You recently underwent a cardiac catheterization to give your cardiologist a good look at your heart. After the diagnostic procedure, you were told you need to have heart bypass surgery. What does that even mean?
You probably know someone who has had a heart bypass. It’s an incredibly common procedure—in fact, around 200,000 of these procedures are performed in the United States each year.
But even though the surgical procedure is common, most people don’t really understand what the procedure involves and how it works. Read on as our cardiothoracic experts break down all the details.
Who Needs a Heart Bypass?
A heart bypass, also called coronary artery bypass grafting, is recommended when blood vessels within the heart are severely blocked by plaque.
Many American adults have some level of plaque buildup in these essential blood vessels due to factors like a diet high in saturated fats and a sedentary lifestyle. In many cases, minor blockages can be fixed during the same cardiac catheterization procedure that’s used to get a look at the heart.
When minor blockages are seen, angioplasty may be used to push plaque to the side with a stent placed to keep the blood vessel open for blood flow.
But when blockages are more severe and blood flow to and from the heart is significantly impeded, a heart bypass is usually recommended. Taking this step is important since heart muscle deprived of blood will begin to die off, increasing the risk of severe health issues such as heart attack.
What Happens During Heart Bypass Surgery?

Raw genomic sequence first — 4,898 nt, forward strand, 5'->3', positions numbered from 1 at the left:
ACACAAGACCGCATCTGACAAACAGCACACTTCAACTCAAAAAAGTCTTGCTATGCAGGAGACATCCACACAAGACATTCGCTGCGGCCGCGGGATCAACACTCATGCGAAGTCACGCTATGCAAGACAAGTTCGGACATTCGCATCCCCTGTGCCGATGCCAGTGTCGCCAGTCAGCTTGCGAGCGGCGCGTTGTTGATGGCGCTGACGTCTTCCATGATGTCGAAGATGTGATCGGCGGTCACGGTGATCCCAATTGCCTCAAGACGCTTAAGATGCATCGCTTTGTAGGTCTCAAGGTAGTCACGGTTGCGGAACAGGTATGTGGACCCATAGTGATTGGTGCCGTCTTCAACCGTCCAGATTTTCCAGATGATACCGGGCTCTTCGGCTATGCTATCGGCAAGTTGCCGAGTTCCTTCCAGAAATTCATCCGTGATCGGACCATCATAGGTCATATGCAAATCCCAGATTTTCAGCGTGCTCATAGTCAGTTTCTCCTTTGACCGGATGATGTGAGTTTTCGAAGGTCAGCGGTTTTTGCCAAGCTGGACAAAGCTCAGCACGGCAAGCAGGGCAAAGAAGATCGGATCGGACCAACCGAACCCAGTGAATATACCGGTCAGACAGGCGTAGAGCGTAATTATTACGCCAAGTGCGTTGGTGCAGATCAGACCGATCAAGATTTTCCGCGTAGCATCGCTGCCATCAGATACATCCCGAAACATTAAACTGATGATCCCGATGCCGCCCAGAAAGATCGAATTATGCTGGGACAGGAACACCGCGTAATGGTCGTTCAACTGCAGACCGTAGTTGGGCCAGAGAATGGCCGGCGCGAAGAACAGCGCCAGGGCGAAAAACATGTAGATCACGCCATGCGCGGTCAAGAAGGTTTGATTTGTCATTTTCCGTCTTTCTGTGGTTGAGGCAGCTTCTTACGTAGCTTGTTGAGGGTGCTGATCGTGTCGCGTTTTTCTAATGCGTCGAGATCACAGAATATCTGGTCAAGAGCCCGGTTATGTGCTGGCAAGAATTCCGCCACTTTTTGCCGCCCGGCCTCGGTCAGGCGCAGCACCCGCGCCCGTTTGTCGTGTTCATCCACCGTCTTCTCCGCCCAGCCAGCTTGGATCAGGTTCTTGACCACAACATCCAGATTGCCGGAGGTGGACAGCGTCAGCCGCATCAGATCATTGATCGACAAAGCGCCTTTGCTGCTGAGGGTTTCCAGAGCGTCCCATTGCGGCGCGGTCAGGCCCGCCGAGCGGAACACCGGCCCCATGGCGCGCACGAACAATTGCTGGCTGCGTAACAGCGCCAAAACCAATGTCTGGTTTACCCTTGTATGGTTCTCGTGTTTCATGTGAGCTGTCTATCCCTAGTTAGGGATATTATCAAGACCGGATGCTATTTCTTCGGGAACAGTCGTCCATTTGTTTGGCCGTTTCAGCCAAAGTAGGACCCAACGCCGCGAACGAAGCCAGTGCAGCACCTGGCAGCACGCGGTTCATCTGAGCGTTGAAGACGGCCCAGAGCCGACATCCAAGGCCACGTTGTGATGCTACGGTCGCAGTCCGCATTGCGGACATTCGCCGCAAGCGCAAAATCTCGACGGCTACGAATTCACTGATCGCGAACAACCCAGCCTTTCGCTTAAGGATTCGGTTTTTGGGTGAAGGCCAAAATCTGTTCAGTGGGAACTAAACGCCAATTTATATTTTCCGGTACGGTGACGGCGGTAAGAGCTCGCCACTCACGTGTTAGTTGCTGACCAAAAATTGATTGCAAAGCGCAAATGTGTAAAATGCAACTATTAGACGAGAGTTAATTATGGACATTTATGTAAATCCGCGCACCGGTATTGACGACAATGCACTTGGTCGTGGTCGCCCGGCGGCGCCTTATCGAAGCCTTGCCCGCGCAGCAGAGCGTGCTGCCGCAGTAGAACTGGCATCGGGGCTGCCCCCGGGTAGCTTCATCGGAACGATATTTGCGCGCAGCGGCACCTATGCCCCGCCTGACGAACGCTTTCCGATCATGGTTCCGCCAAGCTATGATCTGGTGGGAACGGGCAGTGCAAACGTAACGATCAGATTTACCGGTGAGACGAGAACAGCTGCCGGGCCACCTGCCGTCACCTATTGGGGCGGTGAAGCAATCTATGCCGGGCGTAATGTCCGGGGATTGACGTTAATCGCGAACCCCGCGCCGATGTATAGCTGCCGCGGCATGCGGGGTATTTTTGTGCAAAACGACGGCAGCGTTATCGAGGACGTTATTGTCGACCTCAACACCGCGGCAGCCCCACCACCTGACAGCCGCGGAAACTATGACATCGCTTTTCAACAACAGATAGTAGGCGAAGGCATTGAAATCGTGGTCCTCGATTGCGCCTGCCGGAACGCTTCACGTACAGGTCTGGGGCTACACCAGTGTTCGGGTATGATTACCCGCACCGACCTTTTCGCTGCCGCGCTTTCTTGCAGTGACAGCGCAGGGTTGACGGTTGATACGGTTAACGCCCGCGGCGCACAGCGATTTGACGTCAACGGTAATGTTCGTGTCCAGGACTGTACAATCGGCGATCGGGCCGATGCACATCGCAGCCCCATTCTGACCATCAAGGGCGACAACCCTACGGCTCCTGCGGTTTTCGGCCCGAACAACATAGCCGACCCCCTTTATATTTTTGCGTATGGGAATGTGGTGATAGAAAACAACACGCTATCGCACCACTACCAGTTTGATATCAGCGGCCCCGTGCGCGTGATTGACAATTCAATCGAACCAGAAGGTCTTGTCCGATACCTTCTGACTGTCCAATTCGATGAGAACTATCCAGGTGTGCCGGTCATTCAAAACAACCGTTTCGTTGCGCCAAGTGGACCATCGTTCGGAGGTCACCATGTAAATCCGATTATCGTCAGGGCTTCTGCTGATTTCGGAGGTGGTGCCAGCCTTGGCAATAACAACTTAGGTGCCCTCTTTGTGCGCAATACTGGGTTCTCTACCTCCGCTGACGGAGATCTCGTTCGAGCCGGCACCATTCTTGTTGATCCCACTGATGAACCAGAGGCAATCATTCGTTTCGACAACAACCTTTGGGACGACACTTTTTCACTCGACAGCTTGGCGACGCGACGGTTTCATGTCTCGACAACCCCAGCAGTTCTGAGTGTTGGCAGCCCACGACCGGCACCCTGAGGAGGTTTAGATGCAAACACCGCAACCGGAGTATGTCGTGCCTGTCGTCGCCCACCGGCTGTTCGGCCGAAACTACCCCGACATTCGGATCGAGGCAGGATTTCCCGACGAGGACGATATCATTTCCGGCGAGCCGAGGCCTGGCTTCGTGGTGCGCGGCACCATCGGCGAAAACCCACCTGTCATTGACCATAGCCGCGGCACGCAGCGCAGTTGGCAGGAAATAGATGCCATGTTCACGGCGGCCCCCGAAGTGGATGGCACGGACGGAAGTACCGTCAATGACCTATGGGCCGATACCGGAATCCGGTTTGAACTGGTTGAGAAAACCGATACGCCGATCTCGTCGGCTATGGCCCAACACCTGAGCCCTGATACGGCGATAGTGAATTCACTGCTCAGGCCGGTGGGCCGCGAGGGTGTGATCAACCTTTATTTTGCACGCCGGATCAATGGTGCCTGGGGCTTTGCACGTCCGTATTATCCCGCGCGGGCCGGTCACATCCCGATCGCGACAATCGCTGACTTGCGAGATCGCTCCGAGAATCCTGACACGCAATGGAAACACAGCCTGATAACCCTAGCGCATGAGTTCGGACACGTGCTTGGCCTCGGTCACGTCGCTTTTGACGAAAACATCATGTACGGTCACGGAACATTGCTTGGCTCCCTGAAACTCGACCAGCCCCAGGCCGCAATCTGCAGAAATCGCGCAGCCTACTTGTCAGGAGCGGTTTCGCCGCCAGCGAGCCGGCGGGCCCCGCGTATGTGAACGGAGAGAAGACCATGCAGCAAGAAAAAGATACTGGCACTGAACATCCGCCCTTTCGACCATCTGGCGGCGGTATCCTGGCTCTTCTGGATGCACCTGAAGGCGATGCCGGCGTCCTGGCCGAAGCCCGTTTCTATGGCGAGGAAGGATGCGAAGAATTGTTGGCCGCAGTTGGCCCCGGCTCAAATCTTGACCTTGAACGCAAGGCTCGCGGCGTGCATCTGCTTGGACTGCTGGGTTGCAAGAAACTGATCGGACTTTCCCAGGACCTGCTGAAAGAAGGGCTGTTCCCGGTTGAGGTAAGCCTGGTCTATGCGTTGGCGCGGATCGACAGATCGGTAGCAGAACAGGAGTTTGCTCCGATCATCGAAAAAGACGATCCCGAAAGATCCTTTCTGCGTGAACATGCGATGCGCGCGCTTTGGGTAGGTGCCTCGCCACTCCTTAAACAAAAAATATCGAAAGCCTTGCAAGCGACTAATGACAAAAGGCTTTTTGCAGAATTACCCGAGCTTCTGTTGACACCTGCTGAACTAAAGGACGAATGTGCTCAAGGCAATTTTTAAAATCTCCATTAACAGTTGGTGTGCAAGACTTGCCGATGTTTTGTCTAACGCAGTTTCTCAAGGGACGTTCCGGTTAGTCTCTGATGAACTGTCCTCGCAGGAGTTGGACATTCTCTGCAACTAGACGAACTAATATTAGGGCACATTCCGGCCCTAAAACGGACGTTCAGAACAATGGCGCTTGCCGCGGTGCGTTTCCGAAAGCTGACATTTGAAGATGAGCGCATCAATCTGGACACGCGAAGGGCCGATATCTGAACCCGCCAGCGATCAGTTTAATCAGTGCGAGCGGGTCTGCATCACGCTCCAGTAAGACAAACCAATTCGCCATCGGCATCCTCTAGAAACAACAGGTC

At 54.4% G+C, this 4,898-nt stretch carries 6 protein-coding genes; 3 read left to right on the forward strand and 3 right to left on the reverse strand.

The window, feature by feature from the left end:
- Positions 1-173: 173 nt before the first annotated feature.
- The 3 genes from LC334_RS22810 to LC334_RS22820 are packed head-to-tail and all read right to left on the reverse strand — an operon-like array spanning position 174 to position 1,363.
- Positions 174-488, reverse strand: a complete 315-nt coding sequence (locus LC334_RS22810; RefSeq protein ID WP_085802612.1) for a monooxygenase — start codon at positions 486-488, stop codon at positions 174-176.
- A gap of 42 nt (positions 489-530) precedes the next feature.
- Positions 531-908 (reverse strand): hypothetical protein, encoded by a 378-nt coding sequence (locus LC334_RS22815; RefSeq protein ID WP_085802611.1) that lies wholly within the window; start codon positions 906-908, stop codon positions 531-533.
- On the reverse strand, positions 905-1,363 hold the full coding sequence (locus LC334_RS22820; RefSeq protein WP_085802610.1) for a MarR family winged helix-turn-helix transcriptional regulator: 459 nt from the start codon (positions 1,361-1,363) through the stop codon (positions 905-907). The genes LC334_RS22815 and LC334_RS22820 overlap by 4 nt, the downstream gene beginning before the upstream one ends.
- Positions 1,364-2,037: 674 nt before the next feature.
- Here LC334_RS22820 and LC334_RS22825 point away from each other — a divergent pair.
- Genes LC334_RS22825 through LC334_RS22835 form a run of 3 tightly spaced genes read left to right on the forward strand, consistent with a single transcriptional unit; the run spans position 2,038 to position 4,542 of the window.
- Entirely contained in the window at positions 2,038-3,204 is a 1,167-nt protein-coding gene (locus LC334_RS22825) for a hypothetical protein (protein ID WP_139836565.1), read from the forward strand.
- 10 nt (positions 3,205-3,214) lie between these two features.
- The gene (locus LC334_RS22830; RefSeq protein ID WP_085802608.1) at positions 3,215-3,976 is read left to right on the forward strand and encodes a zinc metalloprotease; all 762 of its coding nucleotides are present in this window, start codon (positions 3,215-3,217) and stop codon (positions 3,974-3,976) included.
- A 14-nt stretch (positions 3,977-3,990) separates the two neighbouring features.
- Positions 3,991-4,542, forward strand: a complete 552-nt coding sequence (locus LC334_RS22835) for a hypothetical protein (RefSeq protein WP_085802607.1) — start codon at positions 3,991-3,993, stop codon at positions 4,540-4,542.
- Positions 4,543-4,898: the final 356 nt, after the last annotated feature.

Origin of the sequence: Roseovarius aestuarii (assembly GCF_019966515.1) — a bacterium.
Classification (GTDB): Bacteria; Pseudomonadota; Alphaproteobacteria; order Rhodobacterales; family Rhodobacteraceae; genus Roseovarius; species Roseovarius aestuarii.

During a heart bypass, healthy blood vessels from somewhere else in the body—often veins from the lower leg or an artery from the wrist or chest—are placed into the heart and connected above and below a blocked artery. This “bypasses” the blocked artery, allowing blood to flow efficiently through the heart again.
Because the procedure involves grafting, it includes multiple steps and typically takes several hours to complete. During the procedure, the patient is usually placed on a heart/lung bypass machine, allowing these essential functions to be performed outside of the body while the heart is being worked on.
The first step is to harvest the blood vessel that will be used during the grafting process. It will be removed and prepared for placement in the heart. The patient’s sternum (or breastbone) will be split in two and the ribs will be spread and lifted, allowing the cardiothoracic surgeon access to the heart.
Once the surgeon has accessed the heart, the harvested blood vessel will be grafted into place, attached both and below the blocked blood vessel. Once the bypass is complete, the heart will be restarted, the rib cage will be moved back into place, and the sternum will be wired back together. This wire remains in the body to allow the sternum to heal over time.
What Does It Mean to Have a “Double Bypass”?
In many cases, patients undergoing a heart bypass have multiple blockages in the heart’s blood vessels. Because of that, your surgeon may need to create bypasses for more than one blood vessel.
Undergoing a “double bypass” means that you’re having two healthy blood vessels grafted into place in the heart. You can also undergo a “triple bypass” and a “quadruple bypass,” which means that three or four grafts were necessary.
Why Is It Called a CABG?
You may have heard your cardiologist or another medical provider call a heart bypass a cabbage and wondered why.
What you actually heard was a reference to the acronym for the procedure, CABG, which sounds like the vegetable we’re all familiar with. It stands for the full name for the procedure—coronary artery bypass grafting.
So, while you are encouraged to eat a lot of veggies as part of a heart-healthy diet following surgery, there are no vegetables involved in the actual procedure.
When you’re in need of cardiovascular or thoracic surgery, like a heart bypass, the cardiothoracic surgeons at Georgia Heart Institute are here to help. Our team can guide you through the entire process, from diagnosis to surgery and recovery.